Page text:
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Buchnera: the genomic evolution of a bacterium
By Christina A. Pan

Researchers have mapped the genomic evolution of a bacterium found in aphids. This parasite, called Buchnera, has shared a mutually beneficial relationship with the insect for about 250 million years. Buchnera does not behave like other bacteria because it relies on aphids for functions such as protection and reproduction. In return, the aphid depends on the bacteria to supply necessary proteins it cannot obtain on its own.

Buchnera, found inside the host's cells, is surrounded by a membrane provided by the aphid.

A team of researchers led by Hajime Ishikawa of the University of Tokyo's Graduate School of Science sequenced the Buchnera genome and found that it lacks the genes normally found in other bacteria. To find out why these differences have occurred, Ishikawa and his colleagues plotted the evolutionary position of Buchnera among other bacteria with a similar set of genes. Their results indicate that Buchnera fell away from the bacterial lineage of R. prowazekii, leaving Buchnera's closest relatives as E. coli and H. influenzae, with which it shares some genes. The results of this study are published in the current issue of Nature.

Buchnera is a small genome, resulting from years of evolutionary dependence on aphids. According to Ishikawa, "the gene repertoire of the Buchnera genome is so specialized to intracellular life that it cannot survive outside the eukaryotic cell." For example, Buchnera lacks the genes to make proteins needed for membrane construction, and it is dependent on its host, the aphid, for shelter and protection against harsh environments and predators. Unable to reproduce on its own, the bacterium also relies on the aphid's reproduction process to pass its own descendants.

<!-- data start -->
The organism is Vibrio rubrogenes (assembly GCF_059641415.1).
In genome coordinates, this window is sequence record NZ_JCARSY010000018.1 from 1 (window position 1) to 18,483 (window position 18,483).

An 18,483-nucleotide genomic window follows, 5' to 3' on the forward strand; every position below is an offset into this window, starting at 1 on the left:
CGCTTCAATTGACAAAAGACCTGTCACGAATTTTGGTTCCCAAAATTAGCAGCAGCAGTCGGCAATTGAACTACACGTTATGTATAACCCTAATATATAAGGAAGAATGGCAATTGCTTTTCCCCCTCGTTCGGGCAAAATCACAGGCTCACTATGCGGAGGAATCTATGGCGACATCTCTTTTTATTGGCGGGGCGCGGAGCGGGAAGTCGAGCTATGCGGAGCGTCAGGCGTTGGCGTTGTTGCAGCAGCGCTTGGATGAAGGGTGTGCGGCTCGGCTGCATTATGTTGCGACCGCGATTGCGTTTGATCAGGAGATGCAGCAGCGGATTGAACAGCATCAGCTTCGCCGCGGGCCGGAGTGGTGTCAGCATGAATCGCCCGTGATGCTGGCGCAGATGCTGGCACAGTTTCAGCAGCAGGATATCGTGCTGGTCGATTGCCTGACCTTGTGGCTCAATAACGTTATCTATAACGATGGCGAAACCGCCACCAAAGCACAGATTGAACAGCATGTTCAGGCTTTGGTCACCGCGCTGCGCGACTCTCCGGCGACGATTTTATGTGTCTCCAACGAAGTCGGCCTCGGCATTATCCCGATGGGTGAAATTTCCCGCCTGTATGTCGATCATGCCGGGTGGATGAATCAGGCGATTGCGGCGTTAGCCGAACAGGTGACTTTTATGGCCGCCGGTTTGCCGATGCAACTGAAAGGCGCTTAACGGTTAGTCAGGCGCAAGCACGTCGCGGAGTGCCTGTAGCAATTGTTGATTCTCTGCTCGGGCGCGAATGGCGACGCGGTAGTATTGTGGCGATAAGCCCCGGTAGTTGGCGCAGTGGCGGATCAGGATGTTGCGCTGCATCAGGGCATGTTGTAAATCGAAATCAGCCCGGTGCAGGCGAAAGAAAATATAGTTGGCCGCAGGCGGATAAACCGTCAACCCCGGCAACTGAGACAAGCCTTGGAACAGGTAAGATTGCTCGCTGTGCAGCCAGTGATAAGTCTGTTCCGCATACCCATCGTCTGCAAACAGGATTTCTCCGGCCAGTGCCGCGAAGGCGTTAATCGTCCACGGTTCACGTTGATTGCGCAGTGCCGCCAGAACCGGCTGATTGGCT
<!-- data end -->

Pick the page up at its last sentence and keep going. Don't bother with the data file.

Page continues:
"This study is the first case where genomic evolution of a mutualistic organism is revealed at the genomic level, " says Ishikawa in Nature. "Further experimental data may give us an even deeper insight into the evolutionary significance of tight interspecies associations."

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Shigenobu, S. et al. Genome sequence of the endocellular bacterial symbiont of aphids Buchnera sp. APS. Nature 407, 81-86 (September 7, 2000).

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